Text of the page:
Dampers are like the traffic cops of any sort of pipe or tube. In plumbing, they control the amount of water that may pass through a pipe. In ventilation systems, they define how much heated or cooled air can go that segment of pipe at that time.
What Does a Damper Do?
What Are the Benefits of a Damper?
A damper gives the user control over how much air is distributed to a particular zone. A zone can be a room or floor of a house or an office or section of offices.The damper system works differently than just closing a vent on a floor or wall. When you shut the vent, the heated or cooled air still must travel the length of the pipe to reach the outlet. When it is denied an exit, the air usually sits in the pipe and becomes room temperature. A damper is usually setup at the mouth of a distribution pipe and allows or denies air at that point. This maintains the pressure in the pipe and redistributes the airflow to the rest of the structure.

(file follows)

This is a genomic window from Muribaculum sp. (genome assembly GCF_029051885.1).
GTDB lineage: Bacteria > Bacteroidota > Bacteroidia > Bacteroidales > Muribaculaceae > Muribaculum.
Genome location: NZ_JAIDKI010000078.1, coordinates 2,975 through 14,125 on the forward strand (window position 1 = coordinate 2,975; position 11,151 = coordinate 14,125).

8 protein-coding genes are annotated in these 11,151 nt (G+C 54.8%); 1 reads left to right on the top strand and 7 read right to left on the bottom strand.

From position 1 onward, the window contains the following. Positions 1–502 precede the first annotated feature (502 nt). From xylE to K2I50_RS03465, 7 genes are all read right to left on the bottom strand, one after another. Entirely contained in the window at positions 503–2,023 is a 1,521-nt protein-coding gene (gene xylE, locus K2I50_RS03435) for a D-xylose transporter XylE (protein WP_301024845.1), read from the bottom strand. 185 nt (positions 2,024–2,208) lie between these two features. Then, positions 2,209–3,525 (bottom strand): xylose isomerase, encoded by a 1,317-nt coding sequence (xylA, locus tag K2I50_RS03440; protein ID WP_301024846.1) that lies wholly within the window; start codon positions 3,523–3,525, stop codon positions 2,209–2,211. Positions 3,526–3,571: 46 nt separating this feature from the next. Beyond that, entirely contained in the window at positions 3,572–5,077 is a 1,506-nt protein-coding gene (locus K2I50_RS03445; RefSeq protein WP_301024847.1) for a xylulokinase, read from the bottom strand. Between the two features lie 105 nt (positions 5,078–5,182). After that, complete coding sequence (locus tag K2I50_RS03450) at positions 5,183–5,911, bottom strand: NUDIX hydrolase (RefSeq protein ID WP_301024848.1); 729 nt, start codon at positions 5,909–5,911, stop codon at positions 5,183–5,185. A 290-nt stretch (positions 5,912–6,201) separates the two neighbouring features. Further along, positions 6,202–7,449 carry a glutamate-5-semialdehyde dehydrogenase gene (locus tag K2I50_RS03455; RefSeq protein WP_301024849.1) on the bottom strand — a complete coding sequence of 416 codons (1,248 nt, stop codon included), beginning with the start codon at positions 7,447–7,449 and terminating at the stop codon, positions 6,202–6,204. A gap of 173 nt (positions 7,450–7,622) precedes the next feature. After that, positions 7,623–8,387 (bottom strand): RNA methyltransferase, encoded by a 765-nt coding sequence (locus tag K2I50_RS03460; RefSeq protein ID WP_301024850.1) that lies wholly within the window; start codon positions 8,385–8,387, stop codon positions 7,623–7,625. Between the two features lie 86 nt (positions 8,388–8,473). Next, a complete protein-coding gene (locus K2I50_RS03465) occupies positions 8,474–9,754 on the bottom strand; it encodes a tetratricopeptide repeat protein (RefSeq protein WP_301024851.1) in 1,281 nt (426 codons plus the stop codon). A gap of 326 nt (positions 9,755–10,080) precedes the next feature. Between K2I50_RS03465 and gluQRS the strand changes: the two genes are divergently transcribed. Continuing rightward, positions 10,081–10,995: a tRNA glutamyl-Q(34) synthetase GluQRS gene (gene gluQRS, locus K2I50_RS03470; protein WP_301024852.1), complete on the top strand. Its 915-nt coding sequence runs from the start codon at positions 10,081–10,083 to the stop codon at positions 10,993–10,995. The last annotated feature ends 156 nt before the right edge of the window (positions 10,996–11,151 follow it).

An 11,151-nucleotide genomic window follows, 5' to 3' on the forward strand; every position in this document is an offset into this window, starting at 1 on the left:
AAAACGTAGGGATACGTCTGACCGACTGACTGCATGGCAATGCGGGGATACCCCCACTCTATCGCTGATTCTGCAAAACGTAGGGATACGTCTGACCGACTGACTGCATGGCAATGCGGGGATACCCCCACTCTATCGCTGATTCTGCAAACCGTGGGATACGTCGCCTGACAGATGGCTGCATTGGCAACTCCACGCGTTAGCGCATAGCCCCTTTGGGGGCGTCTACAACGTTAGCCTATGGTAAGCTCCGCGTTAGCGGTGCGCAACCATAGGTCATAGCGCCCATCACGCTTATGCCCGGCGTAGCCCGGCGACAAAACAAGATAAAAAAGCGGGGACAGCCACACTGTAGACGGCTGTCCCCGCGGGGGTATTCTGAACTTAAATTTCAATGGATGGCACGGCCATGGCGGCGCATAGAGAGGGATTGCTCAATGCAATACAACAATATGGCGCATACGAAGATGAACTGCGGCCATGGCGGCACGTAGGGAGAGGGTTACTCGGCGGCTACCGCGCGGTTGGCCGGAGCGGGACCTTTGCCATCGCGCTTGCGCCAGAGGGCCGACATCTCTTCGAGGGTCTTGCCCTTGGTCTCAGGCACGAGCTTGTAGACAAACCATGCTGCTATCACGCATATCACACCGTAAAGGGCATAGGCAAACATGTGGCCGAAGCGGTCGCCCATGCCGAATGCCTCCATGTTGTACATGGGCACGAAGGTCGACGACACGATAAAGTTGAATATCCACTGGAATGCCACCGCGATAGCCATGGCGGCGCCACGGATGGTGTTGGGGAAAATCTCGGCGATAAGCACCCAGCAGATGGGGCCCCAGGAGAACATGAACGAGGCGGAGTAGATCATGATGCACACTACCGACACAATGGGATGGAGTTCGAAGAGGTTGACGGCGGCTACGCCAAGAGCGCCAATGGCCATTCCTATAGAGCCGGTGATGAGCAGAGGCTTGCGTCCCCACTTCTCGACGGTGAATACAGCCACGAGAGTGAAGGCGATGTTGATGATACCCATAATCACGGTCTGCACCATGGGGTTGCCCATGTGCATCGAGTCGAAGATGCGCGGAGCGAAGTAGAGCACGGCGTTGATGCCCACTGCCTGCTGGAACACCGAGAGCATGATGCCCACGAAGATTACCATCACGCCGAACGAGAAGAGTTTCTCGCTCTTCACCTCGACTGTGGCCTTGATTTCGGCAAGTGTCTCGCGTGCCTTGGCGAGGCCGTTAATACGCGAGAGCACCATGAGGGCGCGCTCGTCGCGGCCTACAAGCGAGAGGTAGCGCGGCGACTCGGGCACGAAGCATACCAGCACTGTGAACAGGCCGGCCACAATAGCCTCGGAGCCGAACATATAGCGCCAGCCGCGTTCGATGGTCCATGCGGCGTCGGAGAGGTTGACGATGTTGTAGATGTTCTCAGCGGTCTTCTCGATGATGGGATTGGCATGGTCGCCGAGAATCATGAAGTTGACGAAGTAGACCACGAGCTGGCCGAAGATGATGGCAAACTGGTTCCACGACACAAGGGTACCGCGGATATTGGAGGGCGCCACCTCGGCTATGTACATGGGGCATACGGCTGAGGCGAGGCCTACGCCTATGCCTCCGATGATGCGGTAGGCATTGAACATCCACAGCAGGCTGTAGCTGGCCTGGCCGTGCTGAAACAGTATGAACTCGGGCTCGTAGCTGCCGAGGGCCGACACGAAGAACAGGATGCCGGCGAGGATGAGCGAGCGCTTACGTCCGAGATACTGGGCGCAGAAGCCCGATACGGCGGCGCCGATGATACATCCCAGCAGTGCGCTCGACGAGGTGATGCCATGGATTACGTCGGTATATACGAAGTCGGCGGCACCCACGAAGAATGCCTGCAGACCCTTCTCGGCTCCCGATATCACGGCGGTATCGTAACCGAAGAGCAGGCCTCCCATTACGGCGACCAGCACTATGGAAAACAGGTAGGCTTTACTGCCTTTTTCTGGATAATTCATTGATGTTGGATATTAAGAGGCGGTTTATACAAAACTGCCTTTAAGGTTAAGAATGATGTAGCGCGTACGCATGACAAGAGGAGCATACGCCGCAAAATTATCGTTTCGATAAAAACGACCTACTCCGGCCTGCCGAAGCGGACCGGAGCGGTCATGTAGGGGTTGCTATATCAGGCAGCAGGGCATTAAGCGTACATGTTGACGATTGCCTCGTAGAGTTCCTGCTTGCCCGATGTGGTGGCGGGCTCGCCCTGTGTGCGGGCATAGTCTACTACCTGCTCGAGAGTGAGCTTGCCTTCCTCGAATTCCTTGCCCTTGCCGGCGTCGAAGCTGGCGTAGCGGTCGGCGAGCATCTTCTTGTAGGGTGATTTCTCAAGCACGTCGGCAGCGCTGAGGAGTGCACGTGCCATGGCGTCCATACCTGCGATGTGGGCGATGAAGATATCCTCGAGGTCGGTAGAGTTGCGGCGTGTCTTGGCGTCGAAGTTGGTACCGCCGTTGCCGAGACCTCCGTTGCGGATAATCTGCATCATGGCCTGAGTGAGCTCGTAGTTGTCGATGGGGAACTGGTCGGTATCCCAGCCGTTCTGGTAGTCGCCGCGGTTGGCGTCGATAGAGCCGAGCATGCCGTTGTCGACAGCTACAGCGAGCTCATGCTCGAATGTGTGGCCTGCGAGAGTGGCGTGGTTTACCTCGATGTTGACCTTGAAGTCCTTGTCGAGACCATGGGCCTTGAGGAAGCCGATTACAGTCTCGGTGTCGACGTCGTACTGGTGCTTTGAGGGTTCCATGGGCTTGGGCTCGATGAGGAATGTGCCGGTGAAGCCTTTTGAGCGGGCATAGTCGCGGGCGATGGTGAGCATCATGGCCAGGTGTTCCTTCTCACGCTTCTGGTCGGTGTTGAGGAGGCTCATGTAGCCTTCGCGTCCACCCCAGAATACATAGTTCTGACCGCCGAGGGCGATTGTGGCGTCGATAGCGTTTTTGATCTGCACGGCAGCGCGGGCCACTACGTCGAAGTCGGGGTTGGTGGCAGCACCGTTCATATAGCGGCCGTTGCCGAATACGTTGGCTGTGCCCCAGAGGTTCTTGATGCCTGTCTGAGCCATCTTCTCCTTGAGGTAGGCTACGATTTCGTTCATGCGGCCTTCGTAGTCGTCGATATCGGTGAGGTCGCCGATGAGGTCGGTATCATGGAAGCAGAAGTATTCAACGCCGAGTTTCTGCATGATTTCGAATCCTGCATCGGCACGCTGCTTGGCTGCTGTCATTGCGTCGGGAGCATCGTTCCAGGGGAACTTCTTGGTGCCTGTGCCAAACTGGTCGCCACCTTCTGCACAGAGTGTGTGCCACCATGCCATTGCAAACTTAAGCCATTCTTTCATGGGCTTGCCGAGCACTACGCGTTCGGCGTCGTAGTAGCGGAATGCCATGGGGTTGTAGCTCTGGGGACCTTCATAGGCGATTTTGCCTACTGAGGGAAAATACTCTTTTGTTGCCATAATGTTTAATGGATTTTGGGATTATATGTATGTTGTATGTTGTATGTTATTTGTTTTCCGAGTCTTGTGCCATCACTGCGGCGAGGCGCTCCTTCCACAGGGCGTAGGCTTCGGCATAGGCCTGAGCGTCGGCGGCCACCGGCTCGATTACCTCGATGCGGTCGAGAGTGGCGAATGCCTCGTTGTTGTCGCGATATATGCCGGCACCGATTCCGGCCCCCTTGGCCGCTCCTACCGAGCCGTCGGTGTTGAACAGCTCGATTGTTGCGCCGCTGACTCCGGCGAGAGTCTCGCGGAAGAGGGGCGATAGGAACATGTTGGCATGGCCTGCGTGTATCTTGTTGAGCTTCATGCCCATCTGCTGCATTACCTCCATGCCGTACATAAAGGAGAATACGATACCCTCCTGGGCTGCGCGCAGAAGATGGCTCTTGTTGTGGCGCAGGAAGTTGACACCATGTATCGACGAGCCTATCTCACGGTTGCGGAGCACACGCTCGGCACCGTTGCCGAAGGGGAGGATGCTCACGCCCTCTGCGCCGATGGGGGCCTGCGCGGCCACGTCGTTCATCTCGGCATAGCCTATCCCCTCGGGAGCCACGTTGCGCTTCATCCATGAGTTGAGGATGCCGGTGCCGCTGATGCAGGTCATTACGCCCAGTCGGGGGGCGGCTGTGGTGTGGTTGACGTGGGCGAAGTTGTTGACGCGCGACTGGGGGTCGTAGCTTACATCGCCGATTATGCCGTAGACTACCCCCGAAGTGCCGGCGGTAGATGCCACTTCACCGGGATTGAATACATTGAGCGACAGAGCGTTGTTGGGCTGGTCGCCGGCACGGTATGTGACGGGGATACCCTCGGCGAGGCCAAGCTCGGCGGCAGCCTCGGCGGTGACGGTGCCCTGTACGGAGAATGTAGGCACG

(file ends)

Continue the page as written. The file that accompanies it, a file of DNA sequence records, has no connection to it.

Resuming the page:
How Is It Operated?
There are two types of dampers--manual and motorized. Manual dampers work exactly as they sound. The user twists a screw, which governs the flow of air to a section of pipe. The motorized damper works similarly except that the twisting of the screw is done by a machine. The sophistication level of motorized dampers varies. They can be as simple as an attachment to the screw or as advanced as the system pictured at the top of the page. This uses a computerized screen to determine how far open the damper should be, based on a percentage--0 percent would be closed, 100 percent would be completely unobstructed.